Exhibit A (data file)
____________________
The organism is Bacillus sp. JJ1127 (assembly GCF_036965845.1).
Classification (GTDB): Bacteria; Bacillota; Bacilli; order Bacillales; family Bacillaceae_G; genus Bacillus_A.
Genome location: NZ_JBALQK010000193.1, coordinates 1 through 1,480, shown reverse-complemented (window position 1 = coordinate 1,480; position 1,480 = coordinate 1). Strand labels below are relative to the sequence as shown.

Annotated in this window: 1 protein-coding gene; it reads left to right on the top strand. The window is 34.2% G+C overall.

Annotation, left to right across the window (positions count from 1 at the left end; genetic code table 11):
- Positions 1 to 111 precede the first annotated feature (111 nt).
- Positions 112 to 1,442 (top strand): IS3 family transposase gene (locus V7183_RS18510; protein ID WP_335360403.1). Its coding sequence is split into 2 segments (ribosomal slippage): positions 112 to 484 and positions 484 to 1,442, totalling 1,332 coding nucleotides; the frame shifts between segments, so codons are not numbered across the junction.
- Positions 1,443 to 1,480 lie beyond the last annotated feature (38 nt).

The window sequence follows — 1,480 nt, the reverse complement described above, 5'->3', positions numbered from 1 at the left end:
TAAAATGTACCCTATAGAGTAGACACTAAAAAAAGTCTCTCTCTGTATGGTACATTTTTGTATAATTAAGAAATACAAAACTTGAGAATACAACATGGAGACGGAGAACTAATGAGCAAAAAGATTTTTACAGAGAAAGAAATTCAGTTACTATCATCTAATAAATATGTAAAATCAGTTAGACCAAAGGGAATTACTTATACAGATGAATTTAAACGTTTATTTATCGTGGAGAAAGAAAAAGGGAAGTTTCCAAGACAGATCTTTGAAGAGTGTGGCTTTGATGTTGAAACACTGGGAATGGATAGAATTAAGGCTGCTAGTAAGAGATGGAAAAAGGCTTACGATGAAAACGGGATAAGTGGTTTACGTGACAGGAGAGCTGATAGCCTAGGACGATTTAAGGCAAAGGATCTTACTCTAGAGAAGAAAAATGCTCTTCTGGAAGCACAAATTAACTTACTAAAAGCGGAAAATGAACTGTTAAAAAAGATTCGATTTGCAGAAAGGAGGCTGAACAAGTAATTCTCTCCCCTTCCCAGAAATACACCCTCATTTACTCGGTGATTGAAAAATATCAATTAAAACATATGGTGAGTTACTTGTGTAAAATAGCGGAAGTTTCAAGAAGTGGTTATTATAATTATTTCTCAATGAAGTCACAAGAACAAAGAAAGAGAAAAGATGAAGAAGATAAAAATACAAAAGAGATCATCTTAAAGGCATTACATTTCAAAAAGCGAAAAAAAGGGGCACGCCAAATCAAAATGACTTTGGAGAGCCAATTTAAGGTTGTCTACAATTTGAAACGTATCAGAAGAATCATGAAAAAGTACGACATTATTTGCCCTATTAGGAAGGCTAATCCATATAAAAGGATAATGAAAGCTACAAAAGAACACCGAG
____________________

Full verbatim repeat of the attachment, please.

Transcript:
The organism is Bacillus sp. JJ1127 (assembly GCF_036965845.1).
Classification (GTDB): Bacteria; Bacillota; Bacilli; order Bacillales; family Bacillaceae_G; genus Bacillus_A.
Genome location: NZ_JBALQK010000193.1, coordinates 1 through 1,480, shown reverse-complemented (window position 1 = coordinate 1,480; position 1,480 = coordinate 1). Strand labels below are relative to the sequence as shown.

Annotated in this window: 1 protein-coding gene; it reads left to right on the top strand. The window is 34.2% G+C overall.

Annotation, left to right across the window (positions count from 1 at the left end; genetic code table 11):
- Positions 1 to 111 precede the first annotated feature (111 nt).
- Positions 112 to 1,442 (top strand): IS3 family transposase gene (locus V7183_RS18510; protein ID WP_335360403.1). Its coding sequence is split into 2 segments (ribosomal slippage): positions 112 to 484 and positions 484 to 1,442, totalling 1,332 coding nucleotides; the frame shifts between segments, so codons are not numbered across the junction.
- Positions 1,443 to 1,480 lie beyond the last annotated feature (38 nt).

The window sequence follows — 1,480 nt, the reverse complement described above, 5'->3', positions numbered from 1 at the left end:
TAAAATGTACCCTATAGAGTAGACACTAAAAAAAGTCTCTCTCTGTATGGTACATTTTTGTATAATTAAGAAATACAAAACTTGAGAATACAACATGGAGACGGAGAACTAATGAGCAAAAAGATTTTTACAGAGAAAGAAATTCAGTTACTATCATCTAATAAATATGTAAAATCAGTTAGACCAAAGGGAATTACTTATACAGATGAATTTAAACGTTTATTTATCGTGGAGAAAGAAAAAGGGAAGTTTCCAAGACAGATCTTTGAAGAGTGTGGCTTTGATGTTGAAACACTGGGAATGGATAGAATTAAGGCTGCTAGTAAGAGATGGAAAAAGGCTTACGATGAAAACGGGATAAGTGGTTTACGTGACAGGAGAGCTGATAGCCTAGGACGATTTAAGGCAAAGGATCTTACTCTAGAGAAGAAAAATGCTCTTCTGGAAGCACAAATTAACTTACTAAAAGCGGAAAATGAACTGTTAAAAAAGATTCGATTTGCAGAAAGGAGGCTGAACAAGTAATTCTCTCCCCTTCCCAGAAATACACCCTCATTTACTCGGTGATTGAAAAATATCAATTAAAACATATGGTGAGTTACTTGTGTAAAATAGCGGAAGTTTCAAGAAGTGGTTATTATAATTATTTCTCAATGAAGTCACAAGAACAAAGAAAGAGAAAAGATGAAGAAGATAAAAATACAAAAGAGATCATCTTAAAGGCATTACATTTCAAAAAGCGAAAAAAAGGGGCACGCCAAATCAAAATGACTTTGGAGAGCCAATTTAAGGTTGTCTACAATTTGAAACGTATCAGAAGAATCATGAAAAAGTACGACATTATTTGCCCTATTAGGAAGGCTAATCCATATAAAAGGATAATGAAAGCTACAAAAGAACACCGAG